How to choose a College Major without getting unwanted results
Myth on Choosing a College Major
Choosing a College Major is very controversial issue. Almost all colleges try to convince you to choose a major while being on the senior year of high school. According to the Education Department 30 percent of applicants change their major at least once.
September Gallup survey shows that most of pieces of advice students get from their parents and friends. 28% of them listen to the advice of college advisers. Very few realize that their advice was very helpful. And, only 11 percent follow the guidance of the school counselor.
STEM always gets the highest salaries
Computer science and engineering are the most popular majors, as they top the pay rankings. Don’t forget that salaries are very different within certain majors.
An associate professor of economics at Temple University, Douglas A. Webber, refers to one interesting example: Those who majored in English earn more during their lifetimes (top quarter) than chemical engineers (top quarter).
Forget about the myth that graduates in STEM field or in business make more that English history majors, for example. The last ones can earn even more than the STEM workers.
Women are thirsty to have it all
It is well-known fact that women are in majority on college campuses. For instance, this fall 56 percent of students who were enrolled to the college, were women. It is also most likely that they graduate the college, in compassion with men.
However, according to Georgetown University’s Center on Education and the Workforce report women tend to choose the lower paying spheres, such as: social services and education. I offer you to look at the proportion of the highest paying spheres, which women choose as a major: computer science (20 percent), business economics (31 percent), electrical engineering (10 percent), chemical engineering (28 percent), mechanical engineering (8 percent).
The women’s domination at every level of higher education does not give them the leverage.
The choosing major is more important than choosing a college
The opportunity to search for public data about graduates’ earnings exists in seven states such as.
The databases prove that students earn more money if they graduate from more selective schools. That’s why there is no secret that better college gives better professional skills.
Liberal arts won’t provide you with a well-paid salaries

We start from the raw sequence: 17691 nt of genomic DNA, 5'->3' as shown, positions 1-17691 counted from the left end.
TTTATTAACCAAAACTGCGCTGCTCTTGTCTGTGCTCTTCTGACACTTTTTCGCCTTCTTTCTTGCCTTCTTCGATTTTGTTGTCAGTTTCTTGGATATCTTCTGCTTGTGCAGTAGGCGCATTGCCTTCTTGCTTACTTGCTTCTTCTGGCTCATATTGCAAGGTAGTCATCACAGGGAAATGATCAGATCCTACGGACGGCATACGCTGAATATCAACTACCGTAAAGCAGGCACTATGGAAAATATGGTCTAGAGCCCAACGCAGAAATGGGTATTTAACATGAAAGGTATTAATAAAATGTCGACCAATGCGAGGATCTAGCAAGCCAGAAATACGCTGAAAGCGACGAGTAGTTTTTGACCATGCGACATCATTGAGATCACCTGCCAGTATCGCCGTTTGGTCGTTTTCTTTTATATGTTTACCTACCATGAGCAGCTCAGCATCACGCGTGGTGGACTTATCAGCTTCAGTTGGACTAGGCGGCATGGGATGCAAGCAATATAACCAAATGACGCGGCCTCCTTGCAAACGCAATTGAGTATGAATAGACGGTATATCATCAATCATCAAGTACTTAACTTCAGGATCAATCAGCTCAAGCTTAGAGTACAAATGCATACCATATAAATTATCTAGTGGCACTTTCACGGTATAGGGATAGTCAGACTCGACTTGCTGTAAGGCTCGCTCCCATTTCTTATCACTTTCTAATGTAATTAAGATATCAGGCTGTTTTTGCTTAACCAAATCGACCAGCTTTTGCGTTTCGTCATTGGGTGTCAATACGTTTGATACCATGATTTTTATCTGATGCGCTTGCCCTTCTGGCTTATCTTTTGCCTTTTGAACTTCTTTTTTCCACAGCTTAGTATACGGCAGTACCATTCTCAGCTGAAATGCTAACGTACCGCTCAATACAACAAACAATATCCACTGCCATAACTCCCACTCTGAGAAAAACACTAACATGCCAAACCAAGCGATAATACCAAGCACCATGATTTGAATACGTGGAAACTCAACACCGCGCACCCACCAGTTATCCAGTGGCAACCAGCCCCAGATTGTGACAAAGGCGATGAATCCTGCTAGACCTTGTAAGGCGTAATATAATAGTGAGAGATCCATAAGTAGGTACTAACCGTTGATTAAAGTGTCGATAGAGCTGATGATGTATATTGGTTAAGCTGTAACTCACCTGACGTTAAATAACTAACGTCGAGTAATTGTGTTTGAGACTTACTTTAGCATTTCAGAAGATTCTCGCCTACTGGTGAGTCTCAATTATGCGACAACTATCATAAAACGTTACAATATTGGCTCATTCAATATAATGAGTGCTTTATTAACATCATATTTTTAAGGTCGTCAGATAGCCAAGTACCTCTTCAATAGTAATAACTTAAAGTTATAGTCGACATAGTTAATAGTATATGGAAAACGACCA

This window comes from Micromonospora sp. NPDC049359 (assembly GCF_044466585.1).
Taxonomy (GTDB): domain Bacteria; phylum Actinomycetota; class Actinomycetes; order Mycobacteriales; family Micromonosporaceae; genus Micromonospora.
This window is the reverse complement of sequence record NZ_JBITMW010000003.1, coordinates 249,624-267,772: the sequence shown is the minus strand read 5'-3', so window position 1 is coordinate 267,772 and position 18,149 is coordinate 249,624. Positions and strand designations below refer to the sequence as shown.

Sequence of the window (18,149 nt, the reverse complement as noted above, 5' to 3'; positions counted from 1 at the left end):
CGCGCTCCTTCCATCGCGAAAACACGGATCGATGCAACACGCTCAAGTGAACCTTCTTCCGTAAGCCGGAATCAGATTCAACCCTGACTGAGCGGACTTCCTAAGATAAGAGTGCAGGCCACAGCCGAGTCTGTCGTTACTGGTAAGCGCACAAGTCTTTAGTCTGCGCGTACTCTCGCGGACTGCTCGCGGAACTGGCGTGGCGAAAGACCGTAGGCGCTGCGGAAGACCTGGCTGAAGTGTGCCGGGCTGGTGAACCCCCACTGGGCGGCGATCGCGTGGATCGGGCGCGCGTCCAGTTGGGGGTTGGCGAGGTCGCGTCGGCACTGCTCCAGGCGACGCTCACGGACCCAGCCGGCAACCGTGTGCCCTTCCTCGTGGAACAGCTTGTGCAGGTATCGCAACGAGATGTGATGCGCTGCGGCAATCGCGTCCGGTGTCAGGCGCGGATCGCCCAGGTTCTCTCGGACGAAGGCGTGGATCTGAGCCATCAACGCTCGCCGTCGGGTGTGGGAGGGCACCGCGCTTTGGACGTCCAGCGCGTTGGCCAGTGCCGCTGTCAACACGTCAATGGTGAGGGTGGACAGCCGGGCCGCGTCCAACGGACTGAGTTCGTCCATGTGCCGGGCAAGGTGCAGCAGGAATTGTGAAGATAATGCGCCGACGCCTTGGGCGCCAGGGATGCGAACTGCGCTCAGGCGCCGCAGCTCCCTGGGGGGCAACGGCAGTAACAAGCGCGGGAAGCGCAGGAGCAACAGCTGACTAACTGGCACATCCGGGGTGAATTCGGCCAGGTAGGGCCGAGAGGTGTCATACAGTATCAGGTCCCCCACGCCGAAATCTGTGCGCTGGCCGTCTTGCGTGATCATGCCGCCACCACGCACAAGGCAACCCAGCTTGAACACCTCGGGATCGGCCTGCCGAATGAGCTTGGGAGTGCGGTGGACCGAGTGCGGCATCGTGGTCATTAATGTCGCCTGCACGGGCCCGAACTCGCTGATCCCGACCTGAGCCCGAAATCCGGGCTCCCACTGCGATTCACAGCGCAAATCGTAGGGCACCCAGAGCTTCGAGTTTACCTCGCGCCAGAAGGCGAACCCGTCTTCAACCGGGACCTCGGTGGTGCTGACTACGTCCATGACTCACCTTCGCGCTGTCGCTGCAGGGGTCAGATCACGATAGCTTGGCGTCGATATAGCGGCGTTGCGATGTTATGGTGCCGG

Very often people think that technical majors are more likely to get them employed rather than the liberal arts. Even our politicians in their speeches point out to the fact that America doesn’t need a dancer or some other liberal arts profession. They say that it can be your hobby, but get something more serious if you want to make money.
In practice graduates of liberal arts are very popular nowadays as employees. People with creative way of thinking, well-trained skills will get the job, they always wanted.
By the way, if you are good at interpretive dancing, and you push yourself to be a lawyer or businessman you get no success. Person who does what she/he likes will execute their job a 100 times better that the one who does it out of duty without any desire.
Choose your major in advance
You probably heard that choosing major as early as possible it is very important. The truth is that according to the University of California, Los Angeles, student who settled on their majors early lose a semester or even two, because they want to switch their previously chosen major.
Nowadays, many universities have created the ‘meta-majors’,the group which includes a several major under one large academic field.
The ‘meta-majors’ give to the students the opportunity to chose one major by the end of the first academic year.
You lose your chance without choosing a major
Many scholars argue about choosing major. Few of them believe that students need to choose their major, to ensure themselves to get into the right college. The other ones are confident that choosing major limits the students in the first place. They have to do the accepted scheme which very often acts against their own interests.